This practice puts LaVeyan Satanism within a wider tradition of 'high magic' or ceremonial magic, and has also been compared with Christian Science and Scientology. LaVey adopted beliefs and ideas from older magicians but consciously de-Christianised and Satanised them for his own purposes. In presenting himself as applying a scientific perspective on magic, LaVey was likely influenced by Crowley, who had also presented his approach to magic in the same way. However, in contrast to many older ceremonial magicians, LaVey denied that there was any division between black magic and white magic, attributing this dichotomy purely to the "smug hypocrisy and self-deceit" of those who called themselves "white magicians". He similarly differed from many older magicians who emphasised magic as a practice designed to bring about personal transformation and transcendence; rather, for LaVey magic was employer for material gain, personal influence, to harm enemies, and to gain success in love and sex.
LaVey defined his system of magic as greater and lesser magic. Greater magic is a form of ritual practice and is meant as psychodramatic catharsis to focus one's emotional energy for a specific purpose. These rites are based on three major psycho-emotive themes: compassion (love), destruction (hate), and sex (lust). The space in which a ritual is performed is known as an "intellectual decompression chamber", where skepticism and disbelief are willfully suspended, thus allowing the magicians to fully express their mental and emotional needs, holding back nothing regarding their deepest feelings and desires. This magic could then be employed to ensure sexual gratification, material gain, personal success, or to curse one's enemies. LaVey also wrote of "the balance factor", insisting that any magical aims should be realistic. These rituals are often considered to be magical acts, with LaVey's Satanism encouraging the practice of magic to aid one's selfish ends. Much of Satanic ritual is designed for an individual to carry out alone; this is because concentration is seen as key to performing magical acts.
Lesser magic, also referred to an "everyday" or "situational" magic, is the practice of manipulation by means of applied psychology. LaVey defined it as "wile and guile obtained through various devices and contrived situations, which when utilized, can create change in accordance with one's will." LaVey wrote that a key concept in lesser magic is the “command to look”, which can be accomplished by utilizing elements of “sex, sentiment, and wonder”, in addition to the utilization of looks, body language, scents, color, patterns, and odor. This system encourages a form of manipulative role-play, wherein the practitioner may alter several elements of their physical appearance in order to aid them in seducing or "bewitching" on object of desire.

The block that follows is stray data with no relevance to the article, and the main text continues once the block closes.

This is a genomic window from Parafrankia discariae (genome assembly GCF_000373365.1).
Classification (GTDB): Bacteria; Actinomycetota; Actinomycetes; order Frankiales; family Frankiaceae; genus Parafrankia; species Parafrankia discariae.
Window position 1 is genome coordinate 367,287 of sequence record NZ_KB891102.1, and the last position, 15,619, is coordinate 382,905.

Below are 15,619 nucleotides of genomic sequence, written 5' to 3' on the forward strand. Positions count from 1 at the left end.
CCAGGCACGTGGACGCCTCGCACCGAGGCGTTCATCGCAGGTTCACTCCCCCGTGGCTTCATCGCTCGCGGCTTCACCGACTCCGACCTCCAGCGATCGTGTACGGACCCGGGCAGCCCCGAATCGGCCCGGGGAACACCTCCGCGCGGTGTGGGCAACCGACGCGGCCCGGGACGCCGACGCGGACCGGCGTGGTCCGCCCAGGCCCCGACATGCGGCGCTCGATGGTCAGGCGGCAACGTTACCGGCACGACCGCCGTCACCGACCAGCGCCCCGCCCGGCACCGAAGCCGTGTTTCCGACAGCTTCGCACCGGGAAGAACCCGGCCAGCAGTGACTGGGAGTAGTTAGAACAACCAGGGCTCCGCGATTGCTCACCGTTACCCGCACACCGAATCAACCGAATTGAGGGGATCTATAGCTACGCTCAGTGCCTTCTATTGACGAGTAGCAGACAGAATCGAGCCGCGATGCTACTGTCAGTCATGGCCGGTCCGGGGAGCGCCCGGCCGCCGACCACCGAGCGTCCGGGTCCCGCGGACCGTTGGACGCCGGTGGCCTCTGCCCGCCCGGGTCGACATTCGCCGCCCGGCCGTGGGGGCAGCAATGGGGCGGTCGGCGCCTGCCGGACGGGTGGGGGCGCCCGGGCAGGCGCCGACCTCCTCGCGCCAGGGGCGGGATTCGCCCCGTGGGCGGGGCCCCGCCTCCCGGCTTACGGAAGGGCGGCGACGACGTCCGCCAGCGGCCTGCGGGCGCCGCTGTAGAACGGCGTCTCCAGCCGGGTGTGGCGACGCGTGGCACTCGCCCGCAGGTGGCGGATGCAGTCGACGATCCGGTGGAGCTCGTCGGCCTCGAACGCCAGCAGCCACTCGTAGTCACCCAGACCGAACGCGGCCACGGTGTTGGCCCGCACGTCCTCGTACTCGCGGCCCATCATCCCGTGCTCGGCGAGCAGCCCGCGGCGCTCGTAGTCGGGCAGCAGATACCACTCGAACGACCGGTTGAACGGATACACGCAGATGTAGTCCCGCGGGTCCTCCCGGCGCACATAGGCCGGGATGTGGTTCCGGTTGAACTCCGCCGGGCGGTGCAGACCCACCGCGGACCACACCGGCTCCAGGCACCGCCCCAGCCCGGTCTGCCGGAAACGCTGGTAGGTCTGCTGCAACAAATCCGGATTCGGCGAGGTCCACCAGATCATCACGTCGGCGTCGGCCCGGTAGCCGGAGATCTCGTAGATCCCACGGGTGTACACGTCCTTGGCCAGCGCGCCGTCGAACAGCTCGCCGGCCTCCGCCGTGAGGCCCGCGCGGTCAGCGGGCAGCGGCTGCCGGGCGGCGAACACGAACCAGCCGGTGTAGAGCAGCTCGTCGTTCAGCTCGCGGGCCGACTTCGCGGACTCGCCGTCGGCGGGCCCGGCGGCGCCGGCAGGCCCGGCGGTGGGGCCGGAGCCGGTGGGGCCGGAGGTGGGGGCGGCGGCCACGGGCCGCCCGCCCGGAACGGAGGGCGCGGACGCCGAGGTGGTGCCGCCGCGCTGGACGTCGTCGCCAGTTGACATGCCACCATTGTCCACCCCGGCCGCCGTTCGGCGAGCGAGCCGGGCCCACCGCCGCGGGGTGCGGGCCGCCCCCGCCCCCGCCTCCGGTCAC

LaVey developed “The Synthesizer Clock”, the purpose of which is to divide humans into distinct groups of people based primarily on body shape and personality traits. The synthesizer is modeled as a clock, and based on concepts of somatotypes. The clock is intended to aid a witch in identifying themselves, subsequently aiding in utilizing the “attraction of opposites” to “spellbind” the witch's object of desire by assuming the opposite role. The successful application of lesser magic is said to be built upon one's understanding of their place on the clock. Upon finding your position on the clock, you are encouraged to adapt it as seen fit, and perfect your type by harmonizing its element for better success. Dyrendal referred to LaVey's techniques as “Erving Goffman meets William Mortensen”. Drawing insights from psychology, biology, and sociology, Petersen noted that lesser magic combines occult and “rejected sciences of body analysis [and] temperaments.”
The Nine Satanic Statements
The Nine Satanic Statements are a set of nine assertions made by LaVey in the introductory chapters of The Satanic Bible. They are considered a touchstone of contemporary organized Satanism that constitute, in effect, brief aphorisms that capture Satanic philosophy. The first three statements touch on "indulgence", "vital existence" and "undefiled wisdom" which presents a positive view of the Satanist as a carnal, physical and pragmatic being, where enjoyment of physical existence and an undiluted view of this-worldly truth are promoted as the core values of Satanism, combining elements of Darwinism and Epicureanism. Statement four, five and six deal in matters of ethics, through "kindness to those who deserve it", "vengeance" and "responsibility to the responsible", painting a harsh picture of society and human relations by emphasizing justice rather than love. Statements seven, eight and nine reject the dignity of man, sin and the Christian church. Humans are characterized as "just another animal", traditional "sins" are promoted as means for gratification, and religion as mere business. The adversarial and antinomian aspect of Satan takes precedence in support of statements four through nine, with non-conformity being presented as a core ideal.
- Satan represents indulgence instead of abstinence.
- Satan represents vital existence instead of spiritual pipe dreams.
- Satan represents undefiled wisdom instead of hypocritical self-deceit.
- Satan represents kindness to those who deserve it, instead of love wasted on ingrates.
- Satan represents vengeance instead of turning the other cheek.
- Satan represents responsibility to the responsible instead of concern for psychic vampires.